Milnrow Yoga & Wellbeing Festival

So tomorrow I’m going to be at the first Milnrow Yoga & Wellbeing Festival. I’m very excited about this.

The Rochdale area where I live isn’t renowned for being at the forefront of health and wellness – in fact, I think it’s one of the top unhealthy places in the country – but recently there has been an surge of interest, and this is the second festival I will attend this year (the third will be at Hollingworth Lake in September – watch this space!)

The festival will take place in Milnrow Park, and fortunately, the weather is forecast to be sunny, which is GREAT! Sunny weather means more people are likely to come to learn about all the good things that can be done to help both your physical and mental wellbeing.

There are going to be lots of tasters and sessions for people to join in with. Bring your trainers and look at the schedule when you get there if you’d like to participate in the Zumba or Yoga! No need to bring your mats though as these are being provided by a local company.

I can’t wait to meet like-minded people from the local area. On my stall I’ll have information about ways to improve your diet and relieve stress (a huge factor in poor health), plus some recipes for healthy snacks and desserts. I’ll be handing out some sweet treats too that are actually good for you, and offering a chance for someone to win an initial consultation worth over £100. If you’re interested in improving a health condition, please take part. There’s no greater investment than looking after yourself.

So, that’s all for now, but if you are attending the festival tomorrow, please come over and say hello. It would be a real pleasure to meet you.

food, Health and Wellbeing, insomnia, Nutrition, nutritional therapy, pain management, sleep, stress, Uncategorised, Wellness

Are You On a Diet, Or is it a Fad?

I just had an experience that got me thinking …

My online food shop was delivered and the driver was helping me to unpack.

‘This is a lot of fruit and veg,’ he said.

‘Mmmm, yes it is.’ (In our house, we individually eat about 7-10 portions of fruit and vegetables a day, which is the recommended amount for good health).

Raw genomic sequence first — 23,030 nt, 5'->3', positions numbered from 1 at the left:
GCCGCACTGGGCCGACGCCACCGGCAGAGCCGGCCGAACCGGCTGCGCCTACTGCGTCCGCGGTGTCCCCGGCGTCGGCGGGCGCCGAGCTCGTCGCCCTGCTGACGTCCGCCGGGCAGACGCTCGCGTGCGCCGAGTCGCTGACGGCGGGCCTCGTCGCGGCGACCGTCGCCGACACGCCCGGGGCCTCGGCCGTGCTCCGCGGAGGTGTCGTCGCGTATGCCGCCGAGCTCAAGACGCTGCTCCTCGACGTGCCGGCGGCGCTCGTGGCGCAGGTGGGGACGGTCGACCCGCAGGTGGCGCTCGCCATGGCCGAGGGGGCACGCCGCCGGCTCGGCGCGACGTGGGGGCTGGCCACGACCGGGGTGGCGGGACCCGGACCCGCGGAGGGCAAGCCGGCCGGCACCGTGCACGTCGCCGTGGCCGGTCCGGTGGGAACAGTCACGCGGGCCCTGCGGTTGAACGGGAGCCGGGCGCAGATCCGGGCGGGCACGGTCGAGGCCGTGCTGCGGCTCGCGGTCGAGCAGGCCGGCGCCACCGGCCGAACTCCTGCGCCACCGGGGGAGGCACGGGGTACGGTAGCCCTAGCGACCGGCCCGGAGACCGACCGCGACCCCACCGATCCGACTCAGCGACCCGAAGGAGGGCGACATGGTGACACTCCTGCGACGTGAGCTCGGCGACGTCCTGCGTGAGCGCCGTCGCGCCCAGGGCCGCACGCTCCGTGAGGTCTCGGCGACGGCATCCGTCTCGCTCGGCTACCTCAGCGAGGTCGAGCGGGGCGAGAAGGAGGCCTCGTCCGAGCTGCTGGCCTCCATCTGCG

‘Are you on a diet,’ he said, ‘or is it a fad?’

‘No – nope, this is how we eat all the time.’

His jaw dropped.

I can’t read minds, but I could sense that he thought I was one strange cookie.

I thought it was funny as it happened, but now a little while later, I’m wondering why it’s considered ‘a fad’ (for ‘fad’ read ‘weird’) to have lots of fruits and vegetables as a regular part of your diet.

If my shopping had been full of processed foods – cakes, biscuits, crisps, white bread, sausages, ready meals etc – he wouldn’t have batted an eyelid. It’s certainly a sad state of affairs that a week’s worth of processed foods, to him, would be considered a ‘normal diet’.

I don’t think he’s alone in this. Over the years I’ve had lot of comments made on my food choices by cashiers as I pass my shopping through the checkout.

I wonder what’s happening to us as a society that we see foods containing lots of artificial additives and sweeteners as the norm (while some of the ingredients are not even recognisable as real foods), yet if we eat a diet of simple, fresh produce it’s seen as questionable behaviour?

If eating ‘junk’ is a normal way of eating, no wonder we are witnessing a rise in chronic diseases, including bowel cancer in the young. This has been found to be directly related to lifestyle factors (including ‘worsening diet‘), and is worrying for the next generations, who will pick up the eating habits of their parents. I wonder if eventually our young will even know what a fresh fruit or vegetable looks like? We already have a situation where many young people can’t identify what animal particular meat products come from. We are becoming increasingly dislocated from our natural food sources.

It’s definitely time we start rethinking the way we look at food.

I like the fact that I am in a position through my work to help people to learn the benefits of healthier eating and guide them to make better choices. It can take a little time to get your head around it, but often my clients are surprised at how easy it can be. Understanding the purpose of healthy eating is the main thing (people don’t realise there is a link between diet and issues such as insomnia, anxiety, joint pains, stress, fatigue, depression etc) which is where I come in as a nutritional therapist.

If you don’t eat a lot of fresh produce, why not make a start by adding a portion of fruit or veg to your day today?

Photo by rawpixel.com on Pexels.com